We skipped Day 5 at the festival: a combination of too much work, exhaustion, and it being too hot to go outside without feeling like we were actually melting.
And we caught just one film today, but it was a pleasant surprise.
The We and the I
The freshness of the untrained actor is a great seduction in filmmaking because the established actors and stars have their unique (or developed-over-years-of-trial-and-error) tics, quirks, and moves that make certain types of cinema distracting to watch.
But the untrained actor cannot be lacking in certain qualities if (s)he is to be a watchable presence on-screen: charisma, attitude and a certain lack of inhibition are definite requisites for this type of movie/performance.
The We and the I by French auteur Michel Gondry employs the service of untrained school kids for a narrative that unfolds over a single bus ride en route from school to the various passengers’ stops home, on the last day of school before summer vacation.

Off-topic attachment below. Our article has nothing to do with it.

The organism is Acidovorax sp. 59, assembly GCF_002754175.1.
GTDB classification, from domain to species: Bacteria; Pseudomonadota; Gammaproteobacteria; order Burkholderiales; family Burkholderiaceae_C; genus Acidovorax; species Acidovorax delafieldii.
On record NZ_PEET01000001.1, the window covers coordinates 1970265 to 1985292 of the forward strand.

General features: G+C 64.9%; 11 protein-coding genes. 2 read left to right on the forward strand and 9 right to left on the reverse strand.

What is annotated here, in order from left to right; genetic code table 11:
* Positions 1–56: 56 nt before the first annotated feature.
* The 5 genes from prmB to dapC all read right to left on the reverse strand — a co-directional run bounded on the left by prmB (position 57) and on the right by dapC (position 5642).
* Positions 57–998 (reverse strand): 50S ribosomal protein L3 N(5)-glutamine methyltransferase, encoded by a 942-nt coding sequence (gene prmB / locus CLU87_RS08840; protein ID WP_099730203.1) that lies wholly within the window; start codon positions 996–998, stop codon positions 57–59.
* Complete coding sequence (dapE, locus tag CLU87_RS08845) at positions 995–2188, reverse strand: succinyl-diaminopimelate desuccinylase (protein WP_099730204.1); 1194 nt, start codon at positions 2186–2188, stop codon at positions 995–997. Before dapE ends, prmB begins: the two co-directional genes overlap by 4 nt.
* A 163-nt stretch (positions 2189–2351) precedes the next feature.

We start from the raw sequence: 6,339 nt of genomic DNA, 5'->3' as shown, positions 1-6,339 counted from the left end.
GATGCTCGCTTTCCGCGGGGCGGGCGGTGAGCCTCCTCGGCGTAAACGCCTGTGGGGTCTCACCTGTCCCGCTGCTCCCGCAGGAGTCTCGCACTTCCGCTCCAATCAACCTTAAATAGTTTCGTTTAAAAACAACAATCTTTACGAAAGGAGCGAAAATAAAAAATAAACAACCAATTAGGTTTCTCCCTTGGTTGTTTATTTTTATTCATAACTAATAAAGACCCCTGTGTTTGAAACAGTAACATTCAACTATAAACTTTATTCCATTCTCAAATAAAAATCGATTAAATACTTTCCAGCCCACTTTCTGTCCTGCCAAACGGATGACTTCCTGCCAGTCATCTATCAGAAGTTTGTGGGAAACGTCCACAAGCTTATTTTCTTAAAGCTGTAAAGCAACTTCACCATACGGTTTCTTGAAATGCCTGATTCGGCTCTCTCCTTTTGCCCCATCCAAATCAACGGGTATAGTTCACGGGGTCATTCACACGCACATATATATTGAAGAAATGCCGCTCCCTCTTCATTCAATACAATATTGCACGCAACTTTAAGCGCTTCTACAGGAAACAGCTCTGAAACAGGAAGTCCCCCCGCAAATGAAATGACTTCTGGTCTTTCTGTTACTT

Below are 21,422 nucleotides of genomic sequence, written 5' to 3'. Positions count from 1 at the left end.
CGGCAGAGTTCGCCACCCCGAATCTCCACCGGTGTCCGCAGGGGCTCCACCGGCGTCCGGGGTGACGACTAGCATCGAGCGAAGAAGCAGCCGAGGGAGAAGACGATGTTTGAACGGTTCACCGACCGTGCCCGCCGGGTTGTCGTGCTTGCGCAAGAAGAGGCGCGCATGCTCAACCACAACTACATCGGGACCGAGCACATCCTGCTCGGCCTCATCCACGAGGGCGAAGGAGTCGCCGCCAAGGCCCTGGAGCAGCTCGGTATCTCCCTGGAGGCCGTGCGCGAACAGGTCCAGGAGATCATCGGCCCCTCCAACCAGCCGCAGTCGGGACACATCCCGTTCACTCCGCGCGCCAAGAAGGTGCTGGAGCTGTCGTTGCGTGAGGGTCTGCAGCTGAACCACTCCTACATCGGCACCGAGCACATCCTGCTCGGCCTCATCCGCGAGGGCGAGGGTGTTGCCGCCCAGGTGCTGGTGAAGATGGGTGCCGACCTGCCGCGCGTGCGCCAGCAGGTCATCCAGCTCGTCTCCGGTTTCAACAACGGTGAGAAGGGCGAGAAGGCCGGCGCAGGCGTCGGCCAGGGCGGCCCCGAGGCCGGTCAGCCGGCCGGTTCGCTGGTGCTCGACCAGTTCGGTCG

We meet cool kids, nerds, bullies, social rejects, a few token adults, class clowns, mean girls hiding the truth about themselves, and even a girl who attempts a disguise so totally inept it could only have been invented by a schoolgirl. We get a sense of their relationships to each other. We learn about their issues, realize that some of them have family members on the bus, and discover that some of them are in relationships that much older people with more world experience would find daunting to manage.
But we don’t really get to ‘know’ any of these kids. All we get is a slice of their lives, and the way those slices intersect, overlap, and coexist for the duration of that bus ride.
The We and the I is simultaneously voyeuristic, and familiar. Stylized, and free-form. Fictionalized documentary, or docu-fiction. Make what you will of it but the film is thoroughly engrossing while it plays. This is storytelling that engages as much as it frustrates (several stories stop–often mid-sentence–when a character steps off the bus), but it rarely lets up.
Mr. Gondry’s visual inventiveness receives able support from the nimble cinematography by Alex Disenhof, and the performances by actors who mostly retain their real world names. Seek this one out whenever it plays in a theatre near you. This has got to be one of the unsung gems at the 14th Mumbai Film Festival. And I’m glad I shook off a food coma to go see the film.